Once we forget about taking care of our relationship and putting time into keeping it strong and healthy, it creates opportunity for cracks to form.

    Simply put, many of us take our relationship for granted and expect it to always feel the way it did in the beginning. When that doesn’t happen and we grow apart from our spouse, we often jump to, "It’s over – the spark is gone."


    Another term people use rather than “spark” is feeling “in-love.”

    It’s very common for people to also assume that when that “in-love” feeling is gone the relationship is over. However, just the like the spark, when the love fades it doesn’t automatically mean the marriage is over.

    Determining when a marriage is over is much more complicated. There are many other things to consider before actually calling it quits.

    What To Do Before Ending A Marriage

    Wives who are in Shelley's shoes not only want to know if their marriage is truly over, but also 'why.’

    • Why is he suddenly acting this way?

    • Why does he want to walk away from years together without even trying?

    • Why did he say he loved me when he didn't?

    I'm often asked in situations like this -- Are these symptoms of a midlife crisis?

    It's certainly possible, midlife crisis divorces do happen (and more frequently than necessary), but I can't say for sure for Sheila’s husband without more information.


    So, what should Shelley do in response to her husband wanting out?

    Here are a few things that can make a difference.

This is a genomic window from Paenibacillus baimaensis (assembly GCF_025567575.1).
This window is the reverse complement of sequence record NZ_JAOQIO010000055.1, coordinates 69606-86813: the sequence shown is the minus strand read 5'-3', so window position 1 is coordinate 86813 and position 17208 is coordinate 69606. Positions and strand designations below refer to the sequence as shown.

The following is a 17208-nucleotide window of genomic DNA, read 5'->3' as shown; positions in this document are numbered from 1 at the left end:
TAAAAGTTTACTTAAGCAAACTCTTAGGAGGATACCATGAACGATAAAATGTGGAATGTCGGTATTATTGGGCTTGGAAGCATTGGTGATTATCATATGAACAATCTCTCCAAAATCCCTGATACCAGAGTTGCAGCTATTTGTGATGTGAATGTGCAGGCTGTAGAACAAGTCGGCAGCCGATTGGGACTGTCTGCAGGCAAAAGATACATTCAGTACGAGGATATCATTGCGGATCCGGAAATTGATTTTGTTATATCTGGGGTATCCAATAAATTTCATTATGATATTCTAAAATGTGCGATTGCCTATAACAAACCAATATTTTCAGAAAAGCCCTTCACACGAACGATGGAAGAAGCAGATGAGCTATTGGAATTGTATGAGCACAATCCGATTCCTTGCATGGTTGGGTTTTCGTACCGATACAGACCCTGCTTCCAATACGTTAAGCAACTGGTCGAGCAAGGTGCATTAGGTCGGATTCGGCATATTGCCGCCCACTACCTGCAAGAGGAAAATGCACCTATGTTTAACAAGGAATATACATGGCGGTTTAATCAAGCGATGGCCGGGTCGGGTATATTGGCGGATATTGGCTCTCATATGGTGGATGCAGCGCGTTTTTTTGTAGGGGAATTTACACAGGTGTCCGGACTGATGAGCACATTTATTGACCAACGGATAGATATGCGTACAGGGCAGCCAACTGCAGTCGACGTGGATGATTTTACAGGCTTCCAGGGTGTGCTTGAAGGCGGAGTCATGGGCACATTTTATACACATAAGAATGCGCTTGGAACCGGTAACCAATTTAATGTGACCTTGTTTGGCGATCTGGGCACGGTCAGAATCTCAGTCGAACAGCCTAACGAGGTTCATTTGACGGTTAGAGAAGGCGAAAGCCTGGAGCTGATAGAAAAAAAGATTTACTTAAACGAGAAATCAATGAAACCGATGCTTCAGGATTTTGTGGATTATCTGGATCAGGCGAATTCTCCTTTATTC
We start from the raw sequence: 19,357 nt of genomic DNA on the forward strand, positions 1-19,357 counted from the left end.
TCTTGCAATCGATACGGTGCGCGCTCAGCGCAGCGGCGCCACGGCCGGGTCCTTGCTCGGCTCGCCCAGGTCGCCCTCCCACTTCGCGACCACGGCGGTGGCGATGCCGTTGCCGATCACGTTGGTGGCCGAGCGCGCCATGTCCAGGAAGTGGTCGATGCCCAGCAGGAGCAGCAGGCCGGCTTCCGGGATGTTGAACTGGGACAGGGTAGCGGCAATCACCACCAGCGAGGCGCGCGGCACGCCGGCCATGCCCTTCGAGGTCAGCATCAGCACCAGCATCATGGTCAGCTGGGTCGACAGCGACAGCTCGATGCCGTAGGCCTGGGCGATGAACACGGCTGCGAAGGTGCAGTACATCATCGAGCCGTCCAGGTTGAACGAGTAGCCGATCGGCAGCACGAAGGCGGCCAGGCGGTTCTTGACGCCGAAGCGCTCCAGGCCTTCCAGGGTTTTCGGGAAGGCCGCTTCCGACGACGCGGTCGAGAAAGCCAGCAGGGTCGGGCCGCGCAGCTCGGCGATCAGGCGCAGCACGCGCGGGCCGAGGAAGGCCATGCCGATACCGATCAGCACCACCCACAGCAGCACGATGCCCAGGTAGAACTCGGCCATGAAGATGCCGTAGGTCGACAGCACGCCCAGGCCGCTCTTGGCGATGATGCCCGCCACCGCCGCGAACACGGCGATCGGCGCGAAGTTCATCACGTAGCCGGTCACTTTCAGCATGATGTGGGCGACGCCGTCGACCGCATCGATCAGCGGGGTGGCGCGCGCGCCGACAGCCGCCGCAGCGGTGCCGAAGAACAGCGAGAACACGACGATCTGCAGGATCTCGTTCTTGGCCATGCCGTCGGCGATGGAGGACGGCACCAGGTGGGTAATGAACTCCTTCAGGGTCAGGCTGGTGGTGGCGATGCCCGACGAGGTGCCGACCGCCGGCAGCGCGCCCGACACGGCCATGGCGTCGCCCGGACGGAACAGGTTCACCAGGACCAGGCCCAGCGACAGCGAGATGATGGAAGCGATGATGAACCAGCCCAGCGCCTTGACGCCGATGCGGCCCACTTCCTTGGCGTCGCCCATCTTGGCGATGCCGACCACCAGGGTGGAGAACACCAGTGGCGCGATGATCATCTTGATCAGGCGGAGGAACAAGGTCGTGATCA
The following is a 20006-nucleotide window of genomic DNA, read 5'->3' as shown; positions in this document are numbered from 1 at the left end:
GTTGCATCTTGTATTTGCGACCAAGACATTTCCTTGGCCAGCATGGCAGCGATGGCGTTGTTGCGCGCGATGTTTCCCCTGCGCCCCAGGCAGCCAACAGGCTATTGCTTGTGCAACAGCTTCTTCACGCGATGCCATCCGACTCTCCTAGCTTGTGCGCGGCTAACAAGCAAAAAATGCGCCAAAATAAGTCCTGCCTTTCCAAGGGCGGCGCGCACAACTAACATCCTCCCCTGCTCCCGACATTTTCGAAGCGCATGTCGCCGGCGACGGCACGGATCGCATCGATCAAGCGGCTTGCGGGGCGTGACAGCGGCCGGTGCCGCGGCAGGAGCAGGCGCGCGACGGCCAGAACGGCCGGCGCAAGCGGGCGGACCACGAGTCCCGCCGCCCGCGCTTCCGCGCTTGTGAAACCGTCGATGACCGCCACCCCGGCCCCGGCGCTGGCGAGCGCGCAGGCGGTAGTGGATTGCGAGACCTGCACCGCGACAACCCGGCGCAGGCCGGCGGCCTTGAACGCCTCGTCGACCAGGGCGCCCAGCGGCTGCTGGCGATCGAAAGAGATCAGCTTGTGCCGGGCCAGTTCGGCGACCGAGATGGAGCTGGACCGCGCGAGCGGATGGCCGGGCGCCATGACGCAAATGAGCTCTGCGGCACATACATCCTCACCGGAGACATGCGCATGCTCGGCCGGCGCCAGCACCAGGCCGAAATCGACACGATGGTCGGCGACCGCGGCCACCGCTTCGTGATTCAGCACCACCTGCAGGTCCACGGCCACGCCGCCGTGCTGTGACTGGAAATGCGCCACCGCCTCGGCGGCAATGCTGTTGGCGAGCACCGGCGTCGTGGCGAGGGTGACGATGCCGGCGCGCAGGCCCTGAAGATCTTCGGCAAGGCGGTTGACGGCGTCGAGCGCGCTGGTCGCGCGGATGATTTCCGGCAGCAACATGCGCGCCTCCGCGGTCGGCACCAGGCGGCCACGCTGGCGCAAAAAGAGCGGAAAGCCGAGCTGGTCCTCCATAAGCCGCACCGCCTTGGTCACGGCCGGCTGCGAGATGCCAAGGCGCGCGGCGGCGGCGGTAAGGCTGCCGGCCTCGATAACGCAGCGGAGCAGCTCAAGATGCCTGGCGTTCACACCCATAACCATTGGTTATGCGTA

1. Be Patient. One of the biggest mistakes partners make in these situations is to either pressure for a decision or chase to keep them from leaving. Nothing will push him away faster than ultimatums and desperation.

    2. Don't Make a Quick Decision. The uncertainty of the future of a marriage can lead a lot of people to make a big life changing decision based more on feelings than on a well thought out plan. This is most likely what Shelley's husband is doing, so she shouldn't jump on board and do it too.

    3. Go to Counseling. Get some objective, professional help in making your decisions. Learning how to manage the racing 'why' thoughts can be priceless. So can finding out how to save a marriage when your husband says he doesn't love you.

    The truth is that many marriages go through times when one partner or the other wonders if things might be over. What helps some last where others fail is the ability to communicate and look at the bigger picture.

    The moment you’re wondering if you should stay or go should be followed by many moments taking stock of your relationship, your lives together, and talking – seriously talking.

    What To Take Away

    Ending a marriage should never be done in haste. Anger, frustration, and a desire to feel the way you did at the beginning, can cloud the judgement for many partners and lead to divorces that are often regretted later.

    Before you decide your relationship is really over, remember the following things:

    • Natural fluctuations in relationships are normal. The “spark” and feeling “in-love” will come and go over time.

    • Keeping a relationship strong and healthy takes work and not all of that work is easy or fun. It is, however, worth it in the end in almost all cases.

    • Ending a marriage without going to counseling isn’t wise and can lead to a lot of “what-ifs” later on.

    I've seen many men like Shelley's husband change their mind about ending their marriage. The true answer about how to know when your marriage is really over comes over time and is found through actions, not just feelings and words.

    Editor's Note: This post was originally published on July 17, 2014 and has been updated with new information for accuracy and comprehensiveness.